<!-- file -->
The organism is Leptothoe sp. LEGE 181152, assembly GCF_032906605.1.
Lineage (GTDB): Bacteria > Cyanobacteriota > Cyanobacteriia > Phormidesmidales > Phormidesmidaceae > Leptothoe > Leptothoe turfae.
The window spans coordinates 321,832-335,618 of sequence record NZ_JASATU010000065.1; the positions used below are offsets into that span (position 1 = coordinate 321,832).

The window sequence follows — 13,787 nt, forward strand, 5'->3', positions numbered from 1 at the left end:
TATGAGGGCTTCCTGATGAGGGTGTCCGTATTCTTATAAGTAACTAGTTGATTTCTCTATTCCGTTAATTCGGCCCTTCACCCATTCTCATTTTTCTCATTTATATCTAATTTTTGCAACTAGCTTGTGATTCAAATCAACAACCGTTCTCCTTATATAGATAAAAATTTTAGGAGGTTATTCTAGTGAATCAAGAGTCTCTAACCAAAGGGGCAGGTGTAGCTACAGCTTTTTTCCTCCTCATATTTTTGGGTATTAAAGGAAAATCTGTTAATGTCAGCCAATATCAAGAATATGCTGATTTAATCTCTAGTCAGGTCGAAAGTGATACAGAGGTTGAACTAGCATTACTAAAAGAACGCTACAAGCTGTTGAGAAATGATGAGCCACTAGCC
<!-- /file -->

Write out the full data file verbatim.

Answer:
The organism is Leptothoe sp. LEGE 181152, assembly GCF_032906605.1.
Lineage (GTDB): Bacteria > Cyanobacteriota > Cyanobacteriia > Phormidesmidales > Phormidesmidaceae > Leptothoe > Leptothoe turfae.
The window spans coordinates 321,832-335,618 of sequence record NZ_JASATU010000065.1; the positions used below are offsets into that span (position 1 = coordinate 321,832).

The window sequence follows — 13,787 nt, forward strand, 5'->3', positions numbered from 1 at the left end:
TATGAGGGCTTCCTGATGAGGGTGTCCGTATTCTTATAAGTAACTAGTTGATTTCTCTATTCCGTTAATTCGGCCCTTCACCCATTCTCATTTTTCTCATTTATATCTAATTTTTGCAACTAGCTTGTGATTCAAATCAACAACCGTTCTCCTTATATAGATAAAAATTTTAGGAGGTTATTCTAGTGAATCAAGAGTCTCTAACCAAAGGGGCAGGTGTAGCTACAGCTTTTTTCCTCCTCATATTTTTGGGTATTAAAGGAAAATCTGTTAATGTCAGCCAATATCAAGAATATGCTGATTTAATCTCTAGTCAGGTCGAAAGTGATACAGAGGTTGAACTAGCATTACTAAAAGAACGCTACAAGCTGTTGAGAAATGATGAGCCACTAGCC